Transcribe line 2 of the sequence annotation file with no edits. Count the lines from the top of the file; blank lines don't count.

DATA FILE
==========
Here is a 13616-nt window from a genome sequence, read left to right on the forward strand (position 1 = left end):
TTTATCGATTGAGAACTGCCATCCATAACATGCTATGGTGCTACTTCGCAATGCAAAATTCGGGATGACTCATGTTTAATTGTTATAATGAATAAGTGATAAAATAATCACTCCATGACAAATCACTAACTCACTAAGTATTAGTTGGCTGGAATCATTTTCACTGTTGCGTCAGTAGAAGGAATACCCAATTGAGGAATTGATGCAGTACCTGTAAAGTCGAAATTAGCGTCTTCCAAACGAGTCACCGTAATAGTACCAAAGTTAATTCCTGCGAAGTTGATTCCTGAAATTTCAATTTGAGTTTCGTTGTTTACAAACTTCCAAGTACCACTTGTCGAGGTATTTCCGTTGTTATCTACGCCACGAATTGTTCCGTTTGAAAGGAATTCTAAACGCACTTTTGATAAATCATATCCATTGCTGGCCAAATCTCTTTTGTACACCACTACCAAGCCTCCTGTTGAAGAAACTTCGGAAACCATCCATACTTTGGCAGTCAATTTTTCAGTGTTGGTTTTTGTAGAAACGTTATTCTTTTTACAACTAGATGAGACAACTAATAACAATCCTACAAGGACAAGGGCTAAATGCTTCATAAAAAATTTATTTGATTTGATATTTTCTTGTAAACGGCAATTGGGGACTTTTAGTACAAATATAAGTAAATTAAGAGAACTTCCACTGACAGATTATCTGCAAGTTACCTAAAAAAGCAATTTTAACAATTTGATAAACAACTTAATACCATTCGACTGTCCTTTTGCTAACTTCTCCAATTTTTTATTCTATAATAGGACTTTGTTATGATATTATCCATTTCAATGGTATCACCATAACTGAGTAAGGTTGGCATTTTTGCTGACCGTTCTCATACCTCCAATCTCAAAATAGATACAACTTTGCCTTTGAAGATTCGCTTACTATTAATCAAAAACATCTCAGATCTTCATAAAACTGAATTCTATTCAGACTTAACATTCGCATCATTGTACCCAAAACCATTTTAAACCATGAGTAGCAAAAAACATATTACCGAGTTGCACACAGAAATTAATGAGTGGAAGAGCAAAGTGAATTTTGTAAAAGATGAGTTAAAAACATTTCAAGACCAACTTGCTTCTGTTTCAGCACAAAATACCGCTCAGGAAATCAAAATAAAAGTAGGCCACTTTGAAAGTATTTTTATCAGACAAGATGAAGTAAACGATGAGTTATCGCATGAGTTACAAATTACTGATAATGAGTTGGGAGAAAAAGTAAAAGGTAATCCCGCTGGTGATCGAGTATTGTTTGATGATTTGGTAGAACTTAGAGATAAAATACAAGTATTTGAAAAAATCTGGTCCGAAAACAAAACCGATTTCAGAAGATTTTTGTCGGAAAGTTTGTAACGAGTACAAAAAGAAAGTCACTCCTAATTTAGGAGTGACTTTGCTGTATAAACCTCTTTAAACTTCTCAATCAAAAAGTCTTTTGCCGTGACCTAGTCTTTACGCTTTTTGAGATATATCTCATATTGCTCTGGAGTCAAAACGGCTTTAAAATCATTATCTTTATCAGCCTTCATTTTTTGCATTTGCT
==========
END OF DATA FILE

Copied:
TTTATCGATTGAGAACTGCCATCCATAACATGCTATGGTGCTACTTCGCAATGCAAAATTCGGGATGACTCATGTTTAATTGTTATAATGAATAAGTGATAAAATAATCACTCCATGACAAATCACTAACTCACTAAGTATTAGTTGGCTGGAATCATTTTCACTGTTGCGTCAGTAGAAGGAATACCCAATTGAGGAATTGATGCAGTACCTGTAAAGTCGAAATTAGCGTCTTCCAAACGAGTCACCGTAATAGTACCAAAGTTAATTCCTGCGAAGTTGATTCCTGAAATTTCAATTTGAGTTTCGTTGTTTACAAACTTCCAAGTACCACTTGTCGAGGTATTTCCGTTGTTATCTACGCCACGAATTGTTCCGTTTGAAAGGAATTCTAAACGCACTTTTGATAAATCATATCCATTGCTGGCCAAATCTCTTTTGTACACCACTACCAAGCCTCCTGTTGAAGAAACTTCGGAAACCATCCATACTTTGGCAGTCAATTTTTCAGTGTTGGTTTTTGTAGAAACGTTATTCTTTTTACAACTAGATGAGACAACTAATAACAATCCTACAAGGACAAGGGCTAAATGCTTCATAAAAAATTTATTTGATTTGATATTTTCTTGTAAACGGCAATTGGGGACTTTTAGTACAAATATAAGTAAATTAAGAGAACTTCCACTGACAGATTATCTGCAAGTTACCTAAAAAAGCAATTTTAACAATTTGATAAACAACTTAATACCATTCGACTGTCCTTTTGCTAACTTCTCCAATTTTTTATTCTATAATAGGACTTTGTTATGATATTATCCATTTCAATGGTATCACCATAACTGAGTAAGGTTGGCATTTTTGCTGACCGTTCTCATACCTCCAATCTCAAAATAGATACAACTTTGCCTTTGAAGATTCGCTTACTATTAATCAAAAACATCTCAGATCTTCATAAAACTGAATTCTATTCAGACTTAACATTCGCATCATTGTACCCAAAACCATTTTAAACCATGAGTAGCAAAAAACATATTACCGAGTTGCACACAGAAATTAATGAGTGGAAGAGCAAAGTGAATTTTGTAAAAGATGAGTTAAAAACATTTCAAGACCAACTTGCTTCTGTTTCAGCACAAAATACCGCTCAGGAAATCAAAATAAAAGTAGGCCACTTTGAAAGTATTTTTATCAGACAAGATGAAGTAAACGATGAGTTATCGCATGAGTTACAAATTACTGATAATGAGTTGGGAGAAAAAGTAAAAGGTAATCCCGCTGGTGATCGAGTATTGTTTGATGATTTGGTAGAACTTAGAGATAAAATACAAGTATTTGAAAAAATCTGGTCCGAAAACAAAACCGATTTCAGAAGATTTTTGTCGGAAAGTTTGTAACGAGTACAAAAAGAAAGTCACTCCTAATTTAGGAGTGACTTTGCTGTATAAACCTCTTTAAACTTCTCAATCAAAAAGTCTTTTGCCGTGACCTAGTCTTTACGCTTTTTGAGATATATCTCATATTGCTCTGGAGTCAAAACGGCTTTAAAATCATTATCTTTATCAGCCTTCATTTTTTGCATTTGCT